U.S. Healthcare System ‘Consistently Fails’ Women of Reproductive Age

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The U.S. health-care system “consistently fails” to meet the basic needs of reproductive-age women, which may partly explain why women are more than three times as likely to die during pregnancy or shortly after childbirth in the United States compared with other high-income countries, according to new research from the Commonwealth Fund.

The United States has among the highest maternal mortality rates of high-income countries — a well-documented trend that is even worse among people of color and has accelerated during the pandemic. But a new report by the Commonwealth Fund found that U.S. women of reproductive age also fare worse when it comes to their general health and ability to access care.

Compared with women in other high-income countries, women of reproductive age (18-49) in the United States are more likely to be without a primary care doctor, struggle to pay medical bills, skip care because of cost, develop multiple chronic health conditions, and — ultimately — die from avoidable causes, according to the report, which analyzed data from the Commonwealth Fund’s 2020 International Health Policy Survey and the Organisation for Economic Co-operation and Development (OECD).

“U.S. women are sicker, more stressed, and die younger compared to women in other countries,” said Munira Gunja, a senior researcher with the Commonwealth Fund and the report’s lead author. “This is largely because so many of them lack access to needed care.”

An inadequate primary and preventive care system may partially explain the high maternal mortality rate in the United States. Women are more than three times as likely to die during pregnancy or shortly after childbirth in this country compared with other high-income countries. Maternal mortality is even higher among Black women.

“When we talk about people of reproductive age, we have to look beyond maternal care,” said Gunja. “It starts with primary care and preventative care.”

Researchers found that not only are women in the United States far more likely to die during pregnancy or childbirth compared with other high-income countries, they also experience higher rates of other health challenges:

  • U.S. women were far more likely to have high out-of-pocket costs for health care. About 27% of U.S. women said they spent more than $2,000 on health care, compared with 13% in Australia and 8% in Canada. Most other high-income countries provide universal health care, which funds health care through tax revenue rather than from patients.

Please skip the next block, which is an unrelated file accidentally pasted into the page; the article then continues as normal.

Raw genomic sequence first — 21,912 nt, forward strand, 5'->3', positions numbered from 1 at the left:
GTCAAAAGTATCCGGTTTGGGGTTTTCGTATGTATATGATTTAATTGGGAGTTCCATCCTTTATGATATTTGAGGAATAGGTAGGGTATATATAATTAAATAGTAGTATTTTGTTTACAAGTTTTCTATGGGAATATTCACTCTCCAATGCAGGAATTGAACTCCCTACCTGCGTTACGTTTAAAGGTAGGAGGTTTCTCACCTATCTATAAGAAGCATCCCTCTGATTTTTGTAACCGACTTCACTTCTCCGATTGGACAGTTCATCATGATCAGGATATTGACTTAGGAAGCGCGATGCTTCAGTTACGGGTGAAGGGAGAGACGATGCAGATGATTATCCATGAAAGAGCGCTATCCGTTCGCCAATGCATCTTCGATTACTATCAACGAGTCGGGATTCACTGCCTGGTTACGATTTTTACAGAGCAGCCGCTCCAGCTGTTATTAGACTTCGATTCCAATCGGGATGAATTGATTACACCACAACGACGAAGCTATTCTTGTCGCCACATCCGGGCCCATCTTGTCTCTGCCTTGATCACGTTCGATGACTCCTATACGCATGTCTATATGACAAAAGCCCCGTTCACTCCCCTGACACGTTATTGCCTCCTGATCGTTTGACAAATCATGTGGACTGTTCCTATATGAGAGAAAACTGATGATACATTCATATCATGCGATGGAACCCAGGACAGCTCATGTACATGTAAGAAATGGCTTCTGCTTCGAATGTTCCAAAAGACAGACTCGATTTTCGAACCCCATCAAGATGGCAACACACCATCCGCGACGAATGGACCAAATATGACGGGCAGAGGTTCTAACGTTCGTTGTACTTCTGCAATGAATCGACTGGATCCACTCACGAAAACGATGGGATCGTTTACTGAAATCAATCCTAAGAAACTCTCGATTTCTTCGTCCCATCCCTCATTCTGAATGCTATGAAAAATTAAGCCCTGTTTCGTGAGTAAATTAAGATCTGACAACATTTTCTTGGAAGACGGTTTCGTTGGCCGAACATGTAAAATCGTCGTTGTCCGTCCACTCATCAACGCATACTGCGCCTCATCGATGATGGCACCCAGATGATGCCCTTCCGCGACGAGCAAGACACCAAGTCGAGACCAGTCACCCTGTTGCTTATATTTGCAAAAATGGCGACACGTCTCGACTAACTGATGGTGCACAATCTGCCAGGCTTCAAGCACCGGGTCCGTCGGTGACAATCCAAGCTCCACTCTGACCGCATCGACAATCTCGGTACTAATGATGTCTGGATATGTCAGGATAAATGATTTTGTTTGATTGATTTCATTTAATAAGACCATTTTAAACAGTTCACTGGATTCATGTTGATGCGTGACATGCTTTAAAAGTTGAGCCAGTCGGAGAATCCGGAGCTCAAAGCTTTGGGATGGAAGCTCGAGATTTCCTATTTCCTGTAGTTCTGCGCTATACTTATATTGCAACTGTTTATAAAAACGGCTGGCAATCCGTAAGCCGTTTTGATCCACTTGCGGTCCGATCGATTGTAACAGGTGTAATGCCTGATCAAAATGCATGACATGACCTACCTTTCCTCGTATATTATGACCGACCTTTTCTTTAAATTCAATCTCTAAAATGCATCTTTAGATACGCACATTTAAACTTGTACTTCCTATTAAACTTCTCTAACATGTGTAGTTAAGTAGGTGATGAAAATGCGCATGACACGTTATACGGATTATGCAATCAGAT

• U.S. women were also more likely to report problems paying medical bills and skipping needed care because of cost. Even with health insurance, people may find care is too expensive, especially if their plan has a high deductible that requires them to spend thousands of dollars out of pocket before the plan pays a greater portion of bills.

  • One in five U.S. women reported having two or more chronic health conditions. In Switzerland, Germany, Sweden, and France, fewer than one in 10 women had two or more chronic conditions.

  • The United States has the highest rate of avoidable deaths among women, compared with other high-income countries. Avoidable deaths are those that could have been prevented with routine care, such as cancer screenings and vaccinations.

In the report, Gunja and coauthor Laurie Zephyrin, a vice president at the Commonwealth Fund, urged lawmakers to consider how the pandemic has affected women and how to improve health resources.

For instance, Gunja said, midwives and doulas are go-to medical professionals for women in European countries. Midwives and doulas are less common in this country, and those who are available often are not covered by insurance.

“We know that investing in gender-centered care benefits everyone,” Zephyrin said in a statement. “It is time for policymakers to take a lesson from other countries and make these critical investments.”

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